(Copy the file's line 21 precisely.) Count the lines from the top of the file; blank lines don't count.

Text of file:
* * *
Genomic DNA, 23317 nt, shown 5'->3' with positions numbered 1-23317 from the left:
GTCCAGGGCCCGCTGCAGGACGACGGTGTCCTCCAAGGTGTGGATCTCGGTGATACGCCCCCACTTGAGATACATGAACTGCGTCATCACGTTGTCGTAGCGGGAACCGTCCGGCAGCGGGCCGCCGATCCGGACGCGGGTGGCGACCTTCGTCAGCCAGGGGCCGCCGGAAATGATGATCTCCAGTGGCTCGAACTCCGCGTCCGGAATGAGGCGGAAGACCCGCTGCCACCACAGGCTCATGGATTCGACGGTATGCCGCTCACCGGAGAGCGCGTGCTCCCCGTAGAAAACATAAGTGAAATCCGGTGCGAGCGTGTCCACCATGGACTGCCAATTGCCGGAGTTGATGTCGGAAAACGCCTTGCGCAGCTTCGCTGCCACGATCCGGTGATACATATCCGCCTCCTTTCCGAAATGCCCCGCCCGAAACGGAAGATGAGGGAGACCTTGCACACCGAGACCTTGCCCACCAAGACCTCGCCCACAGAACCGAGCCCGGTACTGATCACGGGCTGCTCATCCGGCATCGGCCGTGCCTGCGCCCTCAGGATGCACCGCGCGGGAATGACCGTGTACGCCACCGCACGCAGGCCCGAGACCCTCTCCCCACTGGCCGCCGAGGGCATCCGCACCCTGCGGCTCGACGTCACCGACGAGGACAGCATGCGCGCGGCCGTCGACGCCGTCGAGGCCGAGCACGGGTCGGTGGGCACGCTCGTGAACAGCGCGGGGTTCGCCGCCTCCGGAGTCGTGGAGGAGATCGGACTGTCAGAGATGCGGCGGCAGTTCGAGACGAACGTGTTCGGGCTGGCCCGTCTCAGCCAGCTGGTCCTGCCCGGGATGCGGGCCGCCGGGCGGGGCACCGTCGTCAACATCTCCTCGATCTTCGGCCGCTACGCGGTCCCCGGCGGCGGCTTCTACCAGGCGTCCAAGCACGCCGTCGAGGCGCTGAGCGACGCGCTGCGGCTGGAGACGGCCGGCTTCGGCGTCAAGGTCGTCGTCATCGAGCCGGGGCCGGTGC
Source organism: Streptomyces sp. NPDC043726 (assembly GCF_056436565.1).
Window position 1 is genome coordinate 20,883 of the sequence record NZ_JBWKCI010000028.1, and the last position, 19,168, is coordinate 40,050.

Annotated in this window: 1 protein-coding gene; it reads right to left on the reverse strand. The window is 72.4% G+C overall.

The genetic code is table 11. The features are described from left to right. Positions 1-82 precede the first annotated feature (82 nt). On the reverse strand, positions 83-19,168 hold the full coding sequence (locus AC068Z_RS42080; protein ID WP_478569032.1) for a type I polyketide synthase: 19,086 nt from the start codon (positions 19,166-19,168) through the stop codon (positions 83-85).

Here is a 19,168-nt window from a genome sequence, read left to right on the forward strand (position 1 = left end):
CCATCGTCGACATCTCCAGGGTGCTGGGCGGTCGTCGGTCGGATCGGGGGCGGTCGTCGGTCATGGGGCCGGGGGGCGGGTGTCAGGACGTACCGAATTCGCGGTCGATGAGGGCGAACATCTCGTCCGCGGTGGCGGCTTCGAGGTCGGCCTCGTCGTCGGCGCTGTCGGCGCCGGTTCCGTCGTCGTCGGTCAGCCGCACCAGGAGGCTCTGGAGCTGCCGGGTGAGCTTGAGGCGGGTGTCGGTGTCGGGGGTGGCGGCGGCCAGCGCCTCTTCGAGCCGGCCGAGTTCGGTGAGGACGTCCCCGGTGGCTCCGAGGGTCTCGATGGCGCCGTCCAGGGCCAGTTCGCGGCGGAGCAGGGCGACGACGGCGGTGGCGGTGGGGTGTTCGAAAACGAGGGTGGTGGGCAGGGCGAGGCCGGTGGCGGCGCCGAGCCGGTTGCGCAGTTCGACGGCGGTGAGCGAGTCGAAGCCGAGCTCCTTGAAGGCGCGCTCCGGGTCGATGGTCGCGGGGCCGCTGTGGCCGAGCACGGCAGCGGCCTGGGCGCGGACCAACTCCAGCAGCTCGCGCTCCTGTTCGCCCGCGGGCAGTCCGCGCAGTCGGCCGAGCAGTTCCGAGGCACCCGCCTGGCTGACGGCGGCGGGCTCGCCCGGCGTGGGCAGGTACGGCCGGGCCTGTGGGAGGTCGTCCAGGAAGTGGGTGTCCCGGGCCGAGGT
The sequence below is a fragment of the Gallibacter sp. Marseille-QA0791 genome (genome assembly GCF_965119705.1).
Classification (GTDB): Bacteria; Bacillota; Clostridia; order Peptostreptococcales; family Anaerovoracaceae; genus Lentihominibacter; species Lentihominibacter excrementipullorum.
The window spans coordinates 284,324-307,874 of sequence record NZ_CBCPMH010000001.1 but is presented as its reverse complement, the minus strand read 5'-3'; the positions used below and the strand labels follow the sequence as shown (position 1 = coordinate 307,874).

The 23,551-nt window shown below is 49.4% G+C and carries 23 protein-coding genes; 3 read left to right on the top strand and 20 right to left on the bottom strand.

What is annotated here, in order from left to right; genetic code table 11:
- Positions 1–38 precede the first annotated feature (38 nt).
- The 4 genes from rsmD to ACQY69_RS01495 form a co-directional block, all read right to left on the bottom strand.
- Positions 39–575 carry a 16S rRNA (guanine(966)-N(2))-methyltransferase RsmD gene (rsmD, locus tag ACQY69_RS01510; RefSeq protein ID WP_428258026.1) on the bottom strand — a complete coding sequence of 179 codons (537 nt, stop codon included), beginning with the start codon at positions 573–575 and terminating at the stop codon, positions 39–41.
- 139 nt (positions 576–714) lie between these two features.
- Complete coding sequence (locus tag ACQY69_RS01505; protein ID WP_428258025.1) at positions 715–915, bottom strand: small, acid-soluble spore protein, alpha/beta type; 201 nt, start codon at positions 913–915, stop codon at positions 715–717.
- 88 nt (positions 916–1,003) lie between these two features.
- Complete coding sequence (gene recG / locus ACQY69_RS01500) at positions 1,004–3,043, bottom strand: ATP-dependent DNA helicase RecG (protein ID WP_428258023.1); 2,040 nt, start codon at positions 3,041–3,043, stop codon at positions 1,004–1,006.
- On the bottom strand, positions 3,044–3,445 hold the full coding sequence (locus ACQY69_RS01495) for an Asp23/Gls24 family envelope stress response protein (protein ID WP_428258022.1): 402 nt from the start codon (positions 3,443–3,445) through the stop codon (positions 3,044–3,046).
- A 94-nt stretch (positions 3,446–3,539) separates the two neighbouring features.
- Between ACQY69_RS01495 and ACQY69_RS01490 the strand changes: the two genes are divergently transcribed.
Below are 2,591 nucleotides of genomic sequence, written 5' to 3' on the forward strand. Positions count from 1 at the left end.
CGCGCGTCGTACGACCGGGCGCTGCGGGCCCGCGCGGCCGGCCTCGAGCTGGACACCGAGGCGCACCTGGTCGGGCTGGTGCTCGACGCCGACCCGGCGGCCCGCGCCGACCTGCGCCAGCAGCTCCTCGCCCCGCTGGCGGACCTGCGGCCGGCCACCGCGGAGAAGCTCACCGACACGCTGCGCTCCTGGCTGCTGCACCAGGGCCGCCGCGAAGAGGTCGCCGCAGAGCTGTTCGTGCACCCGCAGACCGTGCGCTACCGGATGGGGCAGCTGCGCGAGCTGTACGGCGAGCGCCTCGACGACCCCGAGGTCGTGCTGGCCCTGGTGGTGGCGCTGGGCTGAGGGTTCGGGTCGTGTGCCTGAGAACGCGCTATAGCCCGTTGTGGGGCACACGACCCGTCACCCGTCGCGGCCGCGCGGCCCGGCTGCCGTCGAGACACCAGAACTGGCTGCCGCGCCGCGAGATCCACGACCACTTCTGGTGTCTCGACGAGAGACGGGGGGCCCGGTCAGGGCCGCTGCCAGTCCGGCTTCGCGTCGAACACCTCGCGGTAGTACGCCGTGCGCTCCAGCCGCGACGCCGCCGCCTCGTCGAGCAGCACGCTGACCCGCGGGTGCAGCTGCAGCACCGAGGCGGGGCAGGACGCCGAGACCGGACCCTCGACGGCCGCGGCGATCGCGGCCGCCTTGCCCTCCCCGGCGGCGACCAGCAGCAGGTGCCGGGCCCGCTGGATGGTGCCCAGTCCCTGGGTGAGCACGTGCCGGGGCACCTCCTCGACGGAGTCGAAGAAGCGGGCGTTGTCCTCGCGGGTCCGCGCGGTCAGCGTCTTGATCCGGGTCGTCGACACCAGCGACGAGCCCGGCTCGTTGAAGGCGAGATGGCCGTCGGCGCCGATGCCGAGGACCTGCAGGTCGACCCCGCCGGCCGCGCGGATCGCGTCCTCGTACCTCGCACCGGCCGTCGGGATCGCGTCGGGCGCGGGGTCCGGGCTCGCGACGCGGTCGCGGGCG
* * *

- On the bottom strand, positions 3,044–3,445 hold the full coding sequence (locus ACQY69_RS01495) for an Asp23/Gls24 family envelope stress response protein (protein ID WP_428258022.1): 402 nt from the start codon (positions 3,443–3,445) through the stop codon (positions 3,044–3,046).